In a world that is virtually hopeless, it is amazing that McCarthy can wrench the heart of his reader with the love of the father and son. The father has often told the son that they are “the good guys” and while they have to be on a constant alert for others (who might capture and eat them), they would never do such a thing themselves. Though starving and exhausted from their trek, the son reminds the father that the two of them “carry the flame.”  The son always wants to do well, including helping other people. The father knows better and is more wary. Understanding that he is dying, he saves two bullets in his gun so that he can take his son with him.

Some of the situations McCarthy envisions are horrific (people imprison others and eat them limb by limb, cauterizing the amputations) and yet all strike the reader as inevitable in such a world. Too often, I’ve read reviews that describe a new novel as a ‘tour de force.’ After reading the book, I assume that the reviewer was the author’s best friend. The Road is one novel that deserves the praise.

(Another review that I wrote pre-Chaffey but am linking to QR codes. Originally posted in 2007.)

Read Full Post »

This slideshow requires JavaScript.

The Hunger Games by Suzanne Collins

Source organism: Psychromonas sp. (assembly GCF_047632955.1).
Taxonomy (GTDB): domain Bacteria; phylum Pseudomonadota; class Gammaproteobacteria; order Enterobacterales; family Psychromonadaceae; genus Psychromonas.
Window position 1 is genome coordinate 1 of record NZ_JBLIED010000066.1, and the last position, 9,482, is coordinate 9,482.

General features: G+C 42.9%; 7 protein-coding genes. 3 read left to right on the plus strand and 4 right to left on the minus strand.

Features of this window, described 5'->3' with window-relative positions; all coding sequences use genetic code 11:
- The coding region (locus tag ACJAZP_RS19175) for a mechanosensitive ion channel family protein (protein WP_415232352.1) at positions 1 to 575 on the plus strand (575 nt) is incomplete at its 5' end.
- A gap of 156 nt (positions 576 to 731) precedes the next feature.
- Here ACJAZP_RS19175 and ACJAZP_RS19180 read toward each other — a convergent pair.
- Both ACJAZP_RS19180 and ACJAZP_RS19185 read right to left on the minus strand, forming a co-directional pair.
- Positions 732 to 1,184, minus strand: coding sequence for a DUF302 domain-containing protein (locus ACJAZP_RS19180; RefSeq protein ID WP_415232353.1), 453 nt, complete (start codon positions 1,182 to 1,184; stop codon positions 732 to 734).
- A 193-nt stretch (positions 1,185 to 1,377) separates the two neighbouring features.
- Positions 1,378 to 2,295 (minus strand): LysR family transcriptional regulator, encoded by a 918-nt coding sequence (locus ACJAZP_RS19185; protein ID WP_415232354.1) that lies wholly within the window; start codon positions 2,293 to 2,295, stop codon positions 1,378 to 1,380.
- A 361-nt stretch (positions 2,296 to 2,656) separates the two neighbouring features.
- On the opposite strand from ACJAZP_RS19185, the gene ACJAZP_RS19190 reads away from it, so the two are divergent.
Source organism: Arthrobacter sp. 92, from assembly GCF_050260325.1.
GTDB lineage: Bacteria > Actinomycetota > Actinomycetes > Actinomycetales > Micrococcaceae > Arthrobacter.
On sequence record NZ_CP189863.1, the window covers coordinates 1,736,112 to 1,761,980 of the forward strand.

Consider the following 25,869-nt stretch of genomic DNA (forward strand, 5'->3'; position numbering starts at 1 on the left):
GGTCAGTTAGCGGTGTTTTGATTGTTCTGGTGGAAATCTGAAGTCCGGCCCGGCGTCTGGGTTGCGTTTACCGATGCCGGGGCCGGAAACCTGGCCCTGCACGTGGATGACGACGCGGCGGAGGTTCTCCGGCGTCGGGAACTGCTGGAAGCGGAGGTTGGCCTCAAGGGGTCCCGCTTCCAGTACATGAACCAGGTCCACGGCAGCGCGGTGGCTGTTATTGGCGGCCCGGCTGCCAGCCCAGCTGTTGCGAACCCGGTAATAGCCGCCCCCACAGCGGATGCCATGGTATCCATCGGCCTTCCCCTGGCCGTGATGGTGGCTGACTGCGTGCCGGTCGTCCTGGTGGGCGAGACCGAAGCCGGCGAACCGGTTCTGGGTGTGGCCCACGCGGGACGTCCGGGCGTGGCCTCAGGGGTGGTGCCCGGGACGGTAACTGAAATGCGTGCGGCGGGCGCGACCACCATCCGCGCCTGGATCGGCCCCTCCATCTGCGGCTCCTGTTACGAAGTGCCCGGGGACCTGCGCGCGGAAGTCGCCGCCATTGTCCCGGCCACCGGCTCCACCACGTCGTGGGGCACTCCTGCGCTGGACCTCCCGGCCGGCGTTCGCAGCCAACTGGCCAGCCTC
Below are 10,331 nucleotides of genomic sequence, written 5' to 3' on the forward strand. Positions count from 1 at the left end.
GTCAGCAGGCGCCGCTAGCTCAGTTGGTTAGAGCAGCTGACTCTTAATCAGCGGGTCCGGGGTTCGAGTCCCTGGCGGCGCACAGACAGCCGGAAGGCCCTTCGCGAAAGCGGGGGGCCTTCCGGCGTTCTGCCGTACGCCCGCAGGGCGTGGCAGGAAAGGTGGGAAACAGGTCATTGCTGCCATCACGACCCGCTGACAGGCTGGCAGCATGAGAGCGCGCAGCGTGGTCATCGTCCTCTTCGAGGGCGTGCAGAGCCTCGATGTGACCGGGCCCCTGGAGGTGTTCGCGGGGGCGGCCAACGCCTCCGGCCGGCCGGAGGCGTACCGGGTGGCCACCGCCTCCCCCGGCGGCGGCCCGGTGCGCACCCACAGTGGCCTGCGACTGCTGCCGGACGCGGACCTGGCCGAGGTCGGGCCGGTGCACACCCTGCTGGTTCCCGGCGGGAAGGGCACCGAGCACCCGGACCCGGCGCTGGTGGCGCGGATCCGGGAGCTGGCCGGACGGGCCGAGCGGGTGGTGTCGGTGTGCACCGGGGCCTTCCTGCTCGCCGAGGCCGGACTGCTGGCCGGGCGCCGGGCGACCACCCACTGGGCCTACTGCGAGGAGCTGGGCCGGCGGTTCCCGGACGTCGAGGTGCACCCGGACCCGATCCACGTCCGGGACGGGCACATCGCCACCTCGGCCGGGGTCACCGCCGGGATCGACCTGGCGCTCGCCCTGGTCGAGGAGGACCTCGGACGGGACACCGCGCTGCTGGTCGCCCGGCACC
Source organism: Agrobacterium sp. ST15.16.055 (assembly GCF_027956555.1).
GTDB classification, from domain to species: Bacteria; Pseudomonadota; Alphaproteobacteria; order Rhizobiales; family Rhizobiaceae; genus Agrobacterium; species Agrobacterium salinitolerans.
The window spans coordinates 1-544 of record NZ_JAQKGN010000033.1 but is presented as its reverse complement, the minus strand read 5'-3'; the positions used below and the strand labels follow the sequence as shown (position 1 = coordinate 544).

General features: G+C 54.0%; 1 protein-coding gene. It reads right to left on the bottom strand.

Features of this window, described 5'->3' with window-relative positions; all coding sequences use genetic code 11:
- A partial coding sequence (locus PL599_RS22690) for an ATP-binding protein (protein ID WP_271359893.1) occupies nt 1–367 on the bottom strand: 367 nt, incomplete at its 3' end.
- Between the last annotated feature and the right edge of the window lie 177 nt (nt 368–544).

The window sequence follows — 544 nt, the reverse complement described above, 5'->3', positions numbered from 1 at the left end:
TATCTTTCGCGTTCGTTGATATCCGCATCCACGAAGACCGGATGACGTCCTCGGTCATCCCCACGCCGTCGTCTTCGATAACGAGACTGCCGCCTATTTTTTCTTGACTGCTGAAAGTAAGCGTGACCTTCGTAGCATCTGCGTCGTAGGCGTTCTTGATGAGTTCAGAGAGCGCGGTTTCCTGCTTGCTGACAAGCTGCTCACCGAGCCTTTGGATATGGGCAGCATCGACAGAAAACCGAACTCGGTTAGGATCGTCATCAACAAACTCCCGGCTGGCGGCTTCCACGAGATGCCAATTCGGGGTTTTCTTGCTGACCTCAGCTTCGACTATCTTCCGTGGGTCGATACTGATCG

The Maze Runner by James Dashner

I’m curious about why so many YA books—popular ones anyway—are about dystopias, lousy futures worlds where everything is wrong, the opposite of utopias. In the YA version of dystopia, the adults have sold out the kids. They have wrecked the world and are using the kids, mercilessly, either as experiments in making the world better or as scapegoats for the ills of society. As our current trend in American society leans to ‘helicopter parents’—those who hover over and meet every whim as well of need of their children, I wonder if teens’ understanding of the havoc we wreck on our environment and the potential this has for their futures is the fuel behind this trend.

Two books that I’ve just read on dystopias are The Maze Runner and The Hunger Games.

In The Maze Runner, Thomas wakes up in an elevator, very groggy and with no memory of his past—no sense of family, home, nothing. He’s not sure how old he is. He learns that he is in the Glade, an area surrounded by a vast maze with moving walls.  About sixty boys live in this new home, with one new boy being deposited each month in the elevator. All are in the same predicament with no memories, no idea why they are there or who has done this to them. Life there is so bad that when Thomas asks questions, the only answer he gets is a sort of ‘You’ll see.’

Although the constant use of ‘you’ll see’ and ‘you don’t want to know’ is probably meant to add suspense to the novel, it actually pulls like a weight attached to the reader. Many pages in, you feel that you are not moving forward—you’re just reading the same thing over and over. However, there’s enough that’s strange and weird in the book to keep you going. Each night, doors from the maze open and hideous “Grievers”, half live, half mechanical, come out. If a boy is stung by one and manages to survive, he goes through a torturous changing that brings back some of his memory. Because of this, the boys are desperately looking for a way out, running the maze during daylight and mapping out the changes in the walls, looking for a pattern.